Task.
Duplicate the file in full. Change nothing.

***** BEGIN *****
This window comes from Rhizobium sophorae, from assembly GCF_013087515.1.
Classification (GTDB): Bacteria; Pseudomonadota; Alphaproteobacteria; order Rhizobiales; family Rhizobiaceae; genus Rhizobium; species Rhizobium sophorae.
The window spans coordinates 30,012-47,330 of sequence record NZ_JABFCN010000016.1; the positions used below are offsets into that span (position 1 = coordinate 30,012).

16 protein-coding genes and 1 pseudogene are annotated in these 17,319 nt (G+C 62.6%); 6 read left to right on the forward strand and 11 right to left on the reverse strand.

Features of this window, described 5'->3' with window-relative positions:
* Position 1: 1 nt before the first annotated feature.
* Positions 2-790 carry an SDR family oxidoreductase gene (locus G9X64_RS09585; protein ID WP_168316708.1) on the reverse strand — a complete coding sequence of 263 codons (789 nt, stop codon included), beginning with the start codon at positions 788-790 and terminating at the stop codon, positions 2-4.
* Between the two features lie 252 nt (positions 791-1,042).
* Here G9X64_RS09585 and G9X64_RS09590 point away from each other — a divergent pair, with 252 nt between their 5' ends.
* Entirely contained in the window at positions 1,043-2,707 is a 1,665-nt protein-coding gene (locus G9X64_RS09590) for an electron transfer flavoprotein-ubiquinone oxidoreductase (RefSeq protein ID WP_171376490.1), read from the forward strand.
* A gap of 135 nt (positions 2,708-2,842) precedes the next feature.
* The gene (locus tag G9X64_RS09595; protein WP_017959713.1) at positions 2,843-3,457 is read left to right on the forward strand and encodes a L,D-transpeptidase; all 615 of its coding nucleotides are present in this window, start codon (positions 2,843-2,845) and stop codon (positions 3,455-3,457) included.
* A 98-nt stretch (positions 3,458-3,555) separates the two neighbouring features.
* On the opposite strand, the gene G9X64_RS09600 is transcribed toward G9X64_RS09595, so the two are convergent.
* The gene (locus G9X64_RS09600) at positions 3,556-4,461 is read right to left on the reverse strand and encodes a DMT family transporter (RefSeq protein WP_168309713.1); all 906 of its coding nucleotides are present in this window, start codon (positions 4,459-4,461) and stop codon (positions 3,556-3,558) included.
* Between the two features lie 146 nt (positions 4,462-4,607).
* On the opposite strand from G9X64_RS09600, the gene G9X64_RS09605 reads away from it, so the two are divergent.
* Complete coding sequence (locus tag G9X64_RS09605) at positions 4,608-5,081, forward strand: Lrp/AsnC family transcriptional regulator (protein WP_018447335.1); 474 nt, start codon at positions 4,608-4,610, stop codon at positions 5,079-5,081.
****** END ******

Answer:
This window comes from Rhizobium sophorae, from assembly GCF_013087515.1.
Classification (GTDB): Bacteria; Pseudomonadota; Alphaproteobacteria; order Rhizobiales; family Rhizobiaceae; genus Rhizobium; species Rhizobium sophorae.
The window spans coordinates 30,012-47,330 of sequence record NZ_JABFCN010000016.1; the positions used below are offsets into that span (position 1 = coordinate 30,012).

16 protein-coding genes and 1 pseudogene are annotated in these 17,319 nt (G+C 62.6%); 6 read left to right on the forward strand and 11 right to left on the reverse strand.

Features of this window, described 5'->3' with window-relative positions:
* Position 1: 1 nt before the first annotated feature.
* Positions 2-790 carry an SDR family oxidoreductase gene (locus G9X64_RS09585; protein ID WP_168316708.1) on the reverse strand — a complete coding sequence of 263 codons (789 nt, stop codon included), beginning with the start codon at positions 788-790 and terminating at the stop codon, positions 2-4.
* Between the two features lie 252 nt (positions 791-1,042).
* Here G9X64_RS09585 and G9X64_RS09590 point away from each other — a divergent pair, with 252 nt between their 5' ends.
* Entirely contained in the window at positions 1,043-2,707 is a 1,665-nt protein-coding gene (locus G9X64_RS09590) for an electron transfer flavoprotein-ubiquinone oxidoreductase (RefSeq protein ID WP_171376490.1), read from the forward strand.
* A gap of 135 nt (positions 2,708-2,842) precedes the next feature.
* The gene (locus tag G9X64_RS09595; protein WP_017959713.1) at positions 2,843-3,457 is read left to right on the forward strand and encodes a L,D-transpeptidase; all 615 of its coding nucleotides are present in this window, start codon (positions 2,843-2,845) and stop codon (positions 3,455-3,457) included.
* A 98-nt stretch (positions 3,458-3,555) separates the two neighbouring features.
* On the opposite strand, the gene G9X64_RS09600 is transcribed toward G9X64_RS09595, so the two are convergent.
* The gene (locus G9X64_RS09600) at positions 3,556-4,461 is read right to left on the reverse strand and encodes a DMT family transporter (RefSeq protein WP_168309713.1); all 906 of its coding nucleotides are present in this window, start codon (positions 4,459-4,461) and stop codon (positions 3,556-3,558) included.
* Between the two features lie 146 nt (positions 4,462-4,607).
* On the opposite strand from G9X64_RS09600, the gene G9X64_RS09605 reads away from it, so the two are divergent.
* Complete coding sequence (locus tag G9X64_RS09605) at positions 4,608-5,081, forward strand: Lrp/AsnC family transcriptional regulator (protein WP_018447335.1); 474 nt, start codon at positions 4,608-4,610, stop codon at positions 5,079-5,081.